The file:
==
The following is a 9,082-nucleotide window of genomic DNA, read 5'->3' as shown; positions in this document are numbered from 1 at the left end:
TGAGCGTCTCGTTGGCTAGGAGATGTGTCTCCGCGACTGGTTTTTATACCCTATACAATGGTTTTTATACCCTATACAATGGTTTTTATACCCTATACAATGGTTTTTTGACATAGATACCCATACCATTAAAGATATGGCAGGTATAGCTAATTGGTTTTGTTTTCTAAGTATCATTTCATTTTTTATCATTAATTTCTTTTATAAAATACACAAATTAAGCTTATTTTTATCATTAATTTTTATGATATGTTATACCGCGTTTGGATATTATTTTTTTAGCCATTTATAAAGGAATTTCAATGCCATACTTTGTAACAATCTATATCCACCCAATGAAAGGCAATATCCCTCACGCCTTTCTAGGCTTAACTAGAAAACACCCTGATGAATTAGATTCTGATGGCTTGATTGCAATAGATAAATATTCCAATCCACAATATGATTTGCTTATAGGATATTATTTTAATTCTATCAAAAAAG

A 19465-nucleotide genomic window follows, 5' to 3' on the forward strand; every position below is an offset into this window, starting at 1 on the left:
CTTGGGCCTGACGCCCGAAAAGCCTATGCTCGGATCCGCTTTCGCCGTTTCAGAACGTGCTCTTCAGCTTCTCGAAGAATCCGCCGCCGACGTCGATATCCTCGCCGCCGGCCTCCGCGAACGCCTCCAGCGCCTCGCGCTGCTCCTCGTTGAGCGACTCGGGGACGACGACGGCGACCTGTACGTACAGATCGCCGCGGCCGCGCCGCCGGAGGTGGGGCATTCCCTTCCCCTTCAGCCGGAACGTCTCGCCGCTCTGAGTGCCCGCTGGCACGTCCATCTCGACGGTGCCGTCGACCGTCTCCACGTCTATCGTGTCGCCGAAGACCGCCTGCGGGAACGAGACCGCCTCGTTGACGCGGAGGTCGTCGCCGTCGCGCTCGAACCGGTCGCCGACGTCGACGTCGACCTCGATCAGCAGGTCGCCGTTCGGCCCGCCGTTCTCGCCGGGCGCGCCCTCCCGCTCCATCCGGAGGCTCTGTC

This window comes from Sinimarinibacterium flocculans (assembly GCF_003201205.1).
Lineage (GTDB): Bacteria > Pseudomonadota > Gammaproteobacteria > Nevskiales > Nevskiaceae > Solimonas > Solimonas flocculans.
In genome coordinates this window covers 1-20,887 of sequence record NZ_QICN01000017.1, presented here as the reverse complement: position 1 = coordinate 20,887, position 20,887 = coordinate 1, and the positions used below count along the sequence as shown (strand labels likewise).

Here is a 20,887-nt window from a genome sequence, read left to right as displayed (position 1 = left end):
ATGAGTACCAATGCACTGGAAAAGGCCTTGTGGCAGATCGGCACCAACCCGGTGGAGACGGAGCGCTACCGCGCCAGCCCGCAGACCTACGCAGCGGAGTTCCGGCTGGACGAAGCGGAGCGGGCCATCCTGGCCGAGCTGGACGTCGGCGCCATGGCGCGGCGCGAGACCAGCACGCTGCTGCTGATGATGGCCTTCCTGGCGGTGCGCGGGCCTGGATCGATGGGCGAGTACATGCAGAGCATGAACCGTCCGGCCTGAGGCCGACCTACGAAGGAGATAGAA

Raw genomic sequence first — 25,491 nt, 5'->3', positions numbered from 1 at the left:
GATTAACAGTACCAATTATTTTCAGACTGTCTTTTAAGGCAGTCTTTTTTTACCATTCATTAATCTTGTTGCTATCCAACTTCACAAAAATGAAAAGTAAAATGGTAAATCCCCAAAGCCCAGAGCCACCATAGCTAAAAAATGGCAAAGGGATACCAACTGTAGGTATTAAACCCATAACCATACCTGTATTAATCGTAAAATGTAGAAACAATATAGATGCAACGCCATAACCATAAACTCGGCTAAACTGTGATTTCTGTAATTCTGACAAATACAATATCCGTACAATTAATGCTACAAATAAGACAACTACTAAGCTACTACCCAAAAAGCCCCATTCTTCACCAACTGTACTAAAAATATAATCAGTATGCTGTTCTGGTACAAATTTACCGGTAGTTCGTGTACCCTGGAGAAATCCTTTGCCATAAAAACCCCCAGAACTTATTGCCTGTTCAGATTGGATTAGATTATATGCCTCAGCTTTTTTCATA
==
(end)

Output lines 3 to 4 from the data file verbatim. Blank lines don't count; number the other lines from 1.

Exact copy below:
A 19465-nucleotide genomic window follows, 5' to 3' on the forward strand; every position below is an offset into this window, starting at 1 on the left:
CTTGGGCCTGACGCCCGAAAAGCCTATGCTCGGATCCGCTTTCGCCGTTTCAGAACGTGCTCTTCAGCTTCTCGAAGAATCCGCCGCCGACGTCGATATCCTCGCCGCCGGCCTCCGCGAACGCCTCCAGCGCCTCGCGCTGCTCCTCGTTGAGCGACTCGGGGACGACGACGGCGACCTGTACGTACAGATCGCCGCGGCCGCGCCGCCGGAGGTGGGGCATTCCCTTCCCCTTCAGCCGGAACGTCTCGCCGCTCTGAGTGCCCGCTGGCACGTCCATCTCGACGGTGCCGTCGACCGTCTCCACGTCTATCGTGTCGCCGAAGACCGCCTGCGGGAACGAGACCGCCTCGTTGACGCGGAGGTCGTCGCCGTCGCGCTCGAACCGGTCGCCGACGTCGACGTCGACCTCGATCAGCAGGTCGCCGTTCGGCCCGCCGTTCTCGCCGGGCGCGCCCTCCCGCTCCATCCGGAGGCTCTGTC